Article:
A Lifetime of Love

Our communities are fortunate to be home for many couples who are living their married years to the fullest. It is truly an honor to experience these years with the Eigstis and Hieberts. This article was recently published in the Hesston Record. We are proud of our residents and inspired by their commitment to one another!

 

As they continue their love story, it is not uncommon to see Orlin and Ina Eigsti strolling hand in hand around the Schowalter Villa community and the beautiful Dyck Arboretum, which is adjacent to their home. Ray and Elsie Hiebert can often be found chatting with friends over a meal and a warm cup of coffee in the Harvest Dining Room.

Eigstis (left) and Hieberts discussing experiences from their combined 133 years of marriage

The two Schowalter Villa couples collectively represent 133 years of successful marriage. There are no better teachers for a few lessons on love.

Ray and Elsie Hiebert met while Elsie was in nursing school. She was training at a hospital and Ray was her patient.

“He asked me if I would go out with him and I said yes,” said Elsie. “But I didn’t want to get married until I passed my state boards.”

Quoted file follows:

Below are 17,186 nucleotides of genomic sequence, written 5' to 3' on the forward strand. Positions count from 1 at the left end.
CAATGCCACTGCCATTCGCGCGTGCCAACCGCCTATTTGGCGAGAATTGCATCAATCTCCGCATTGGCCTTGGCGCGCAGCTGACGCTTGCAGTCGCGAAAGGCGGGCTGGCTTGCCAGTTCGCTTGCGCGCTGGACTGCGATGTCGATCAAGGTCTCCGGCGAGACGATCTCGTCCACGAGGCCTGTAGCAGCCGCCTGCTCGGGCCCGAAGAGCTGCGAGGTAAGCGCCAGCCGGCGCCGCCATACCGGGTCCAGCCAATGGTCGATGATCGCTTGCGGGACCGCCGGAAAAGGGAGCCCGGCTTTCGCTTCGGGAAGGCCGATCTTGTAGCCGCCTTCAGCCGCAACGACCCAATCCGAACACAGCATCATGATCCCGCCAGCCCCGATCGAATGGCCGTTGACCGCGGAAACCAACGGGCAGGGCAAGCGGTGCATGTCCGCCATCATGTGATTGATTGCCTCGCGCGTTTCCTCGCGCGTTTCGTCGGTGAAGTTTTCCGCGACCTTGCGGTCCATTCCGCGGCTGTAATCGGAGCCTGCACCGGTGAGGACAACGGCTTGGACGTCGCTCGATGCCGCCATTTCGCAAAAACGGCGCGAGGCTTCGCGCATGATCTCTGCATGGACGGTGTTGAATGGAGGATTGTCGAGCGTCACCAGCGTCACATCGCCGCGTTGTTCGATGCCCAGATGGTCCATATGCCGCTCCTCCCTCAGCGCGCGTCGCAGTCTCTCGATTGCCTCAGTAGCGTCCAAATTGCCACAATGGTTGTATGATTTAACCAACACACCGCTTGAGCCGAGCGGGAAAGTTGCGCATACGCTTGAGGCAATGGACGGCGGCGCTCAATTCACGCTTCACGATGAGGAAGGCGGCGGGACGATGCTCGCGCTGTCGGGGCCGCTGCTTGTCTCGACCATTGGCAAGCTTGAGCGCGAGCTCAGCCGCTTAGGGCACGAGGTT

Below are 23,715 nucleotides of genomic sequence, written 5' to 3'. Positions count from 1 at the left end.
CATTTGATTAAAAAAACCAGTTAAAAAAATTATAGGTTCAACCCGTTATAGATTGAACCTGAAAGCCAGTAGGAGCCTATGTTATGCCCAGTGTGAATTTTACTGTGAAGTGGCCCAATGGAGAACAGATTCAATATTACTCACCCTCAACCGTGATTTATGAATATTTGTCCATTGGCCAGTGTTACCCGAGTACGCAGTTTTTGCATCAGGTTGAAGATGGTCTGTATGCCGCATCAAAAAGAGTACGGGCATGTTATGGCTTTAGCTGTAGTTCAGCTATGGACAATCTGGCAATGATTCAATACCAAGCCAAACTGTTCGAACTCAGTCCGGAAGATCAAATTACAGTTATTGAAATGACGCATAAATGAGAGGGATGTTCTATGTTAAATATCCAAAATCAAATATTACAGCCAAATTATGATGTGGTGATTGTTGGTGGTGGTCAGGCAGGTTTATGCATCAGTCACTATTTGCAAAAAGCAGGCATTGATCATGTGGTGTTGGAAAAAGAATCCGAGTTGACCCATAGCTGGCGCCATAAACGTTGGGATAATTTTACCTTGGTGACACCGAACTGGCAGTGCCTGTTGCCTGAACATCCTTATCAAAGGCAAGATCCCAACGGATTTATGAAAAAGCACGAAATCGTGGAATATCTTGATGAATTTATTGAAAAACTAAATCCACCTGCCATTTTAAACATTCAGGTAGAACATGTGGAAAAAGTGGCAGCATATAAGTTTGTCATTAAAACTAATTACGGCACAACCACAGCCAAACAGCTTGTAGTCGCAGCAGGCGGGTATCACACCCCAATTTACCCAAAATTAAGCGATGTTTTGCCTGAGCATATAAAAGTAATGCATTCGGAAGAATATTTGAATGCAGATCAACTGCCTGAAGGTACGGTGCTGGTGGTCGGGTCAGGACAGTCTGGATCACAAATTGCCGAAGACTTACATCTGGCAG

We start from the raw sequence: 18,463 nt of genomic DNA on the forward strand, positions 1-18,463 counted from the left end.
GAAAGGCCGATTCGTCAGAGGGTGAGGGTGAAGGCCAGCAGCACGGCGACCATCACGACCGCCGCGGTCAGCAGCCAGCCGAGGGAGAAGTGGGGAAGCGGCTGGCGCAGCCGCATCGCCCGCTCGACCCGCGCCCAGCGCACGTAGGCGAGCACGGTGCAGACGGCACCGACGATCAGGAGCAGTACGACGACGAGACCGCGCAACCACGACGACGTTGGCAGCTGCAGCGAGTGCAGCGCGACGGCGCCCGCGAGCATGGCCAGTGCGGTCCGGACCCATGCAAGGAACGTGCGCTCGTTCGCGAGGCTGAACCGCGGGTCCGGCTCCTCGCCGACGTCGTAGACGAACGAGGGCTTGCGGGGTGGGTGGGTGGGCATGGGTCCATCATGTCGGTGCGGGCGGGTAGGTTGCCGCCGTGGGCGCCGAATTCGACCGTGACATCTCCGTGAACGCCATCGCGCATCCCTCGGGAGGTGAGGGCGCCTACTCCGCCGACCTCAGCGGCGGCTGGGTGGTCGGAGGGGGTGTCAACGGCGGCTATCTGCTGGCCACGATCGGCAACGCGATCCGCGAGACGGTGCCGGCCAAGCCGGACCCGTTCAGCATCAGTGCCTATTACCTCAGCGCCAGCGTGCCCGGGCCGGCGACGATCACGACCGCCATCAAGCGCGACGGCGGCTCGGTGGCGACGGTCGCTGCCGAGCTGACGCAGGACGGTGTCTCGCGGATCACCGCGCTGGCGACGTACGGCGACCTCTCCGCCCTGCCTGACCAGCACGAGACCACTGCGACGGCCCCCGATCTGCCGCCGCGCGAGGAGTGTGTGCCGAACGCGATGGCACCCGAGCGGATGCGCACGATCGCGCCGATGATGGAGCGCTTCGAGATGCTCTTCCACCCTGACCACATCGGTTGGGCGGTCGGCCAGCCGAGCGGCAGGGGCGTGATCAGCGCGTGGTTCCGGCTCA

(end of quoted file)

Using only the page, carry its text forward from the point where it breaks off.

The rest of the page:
Ray and Elsie Hiebert, 1952

Around Valentine’s Day 64 years ago, Elsie received a strand of pearls from Ray. The necklace adorned her neck on March 14, 1952 as they were married at Emmaus Mennonite Church with several hundred guests in attendance. Elsie admitted she was a little nervous; she wanted everything to go smoothly on that special day.

“I made my own wedding dress. That is all I did before the wedding, but my mother took care of the food part,” said Elsie. “We had a nice day, but some family from Goessel couldn’t come because it was icy.”

Orlin and Ina Eigsti were married in their future farm house on Feb. 22, 1948 at the age of 21 and 19. The couple met when they were in high school. At first, Orlin, who was a senior at the time, was interested in Ina’s older sister. Then, he saw Ina at an assembly.

Orlin and Ina Eigsti, 1948

“She came in and I saw her and I said to myself, ‘Oh, I believe she is something,’” Orlin said with a smile. “Then her church had some revival meetings so I went up there, but not necessarily to hear the preacher. I finally got up enough nerve to ask her if she would like to go home and have a treat or something and she said yes.”

The Eigstis and Hieberts both lived on farms at some point in the marriages. On the farm, they worked and cleaned together. They said that is where the solid foundations of their marriages were built.